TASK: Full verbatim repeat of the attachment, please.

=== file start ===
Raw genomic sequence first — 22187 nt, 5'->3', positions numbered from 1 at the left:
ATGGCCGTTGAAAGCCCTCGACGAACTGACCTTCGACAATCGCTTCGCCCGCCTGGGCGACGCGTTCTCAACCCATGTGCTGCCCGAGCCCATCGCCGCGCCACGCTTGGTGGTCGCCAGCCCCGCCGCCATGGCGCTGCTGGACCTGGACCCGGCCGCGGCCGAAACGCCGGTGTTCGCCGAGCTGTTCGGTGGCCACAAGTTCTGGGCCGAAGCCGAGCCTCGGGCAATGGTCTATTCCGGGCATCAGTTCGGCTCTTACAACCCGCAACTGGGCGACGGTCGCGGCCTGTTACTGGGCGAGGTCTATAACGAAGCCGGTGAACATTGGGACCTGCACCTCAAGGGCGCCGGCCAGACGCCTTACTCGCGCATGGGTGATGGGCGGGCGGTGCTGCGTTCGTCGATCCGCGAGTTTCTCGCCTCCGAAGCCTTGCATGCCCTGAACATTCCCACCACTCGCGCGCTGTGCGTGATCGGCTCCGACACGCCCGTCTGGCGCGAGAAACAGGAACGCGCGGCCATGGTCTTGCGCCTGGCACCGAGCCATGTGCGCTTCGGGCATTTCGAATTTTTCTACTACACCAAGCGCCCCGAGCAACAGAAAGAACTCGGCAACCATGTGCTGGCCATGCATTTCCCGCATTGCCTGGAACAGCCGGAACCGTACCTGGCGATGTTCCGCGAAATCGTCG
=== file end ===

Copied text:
Raw genomic sequence first — 22187 nt, 5'->3', positions numbered from 1 at the left:
ATGGCCGTTGAAAGCCCTCGACGAACTGACCTTCGACAATCGCTTCGCCCGCCTGGGCGACGCGTTCTCAACCCATGTGCTGCCCGAGCCCATCGCCGCGCCACGCTTGGTGGTCGCCAGCCCCGCCGCCATGGCGCTGCTGGACCTGGACCCGGCCGCGGCCGAAACGCCGGTGTTCGCCGAGCTGTTCGGTGGCCACAAGTTCTGGGCCGAAGCCGAGCCTCGGGCAATGGTCTATTCCGGGCATCAGTTCGGCTCTTACAACCCGCAACTGGGCGACGGTCGCGGCCTGTTACTGGGCGAGGTCTATAACGAAGCCGGTGAACATTGGGACCTGCACCTCAAGGGCGCCGGCCAGACGCCTTACTCGCGCATGGGTGATGGGCGGGCGGTGCTGCGTTCGTCGATCCGCGAGTTTCTCGCCTCCGAAGCCTTGCATGCCCTGAACATTCCCACCACTCGCGCGCTGTGCGTGATCGGCTCCGACACGCCCGTCTGGCGCGAGAAACAGGAACGCGCGGCCATGGTCTTGCGCCTGGCACCGAGCCATGTGCGCTTCGGGCATTTCGAATTTTTCTACTACACCAAGCGCCCCGAGCAACAGAAAGAACTCGGCAACCATGTGCTGGCCATGCATTTCCCGCATTGCCTGGAACAGCCGGAACCGTACCTGGCGATGTTCCGCGAAATCGTCG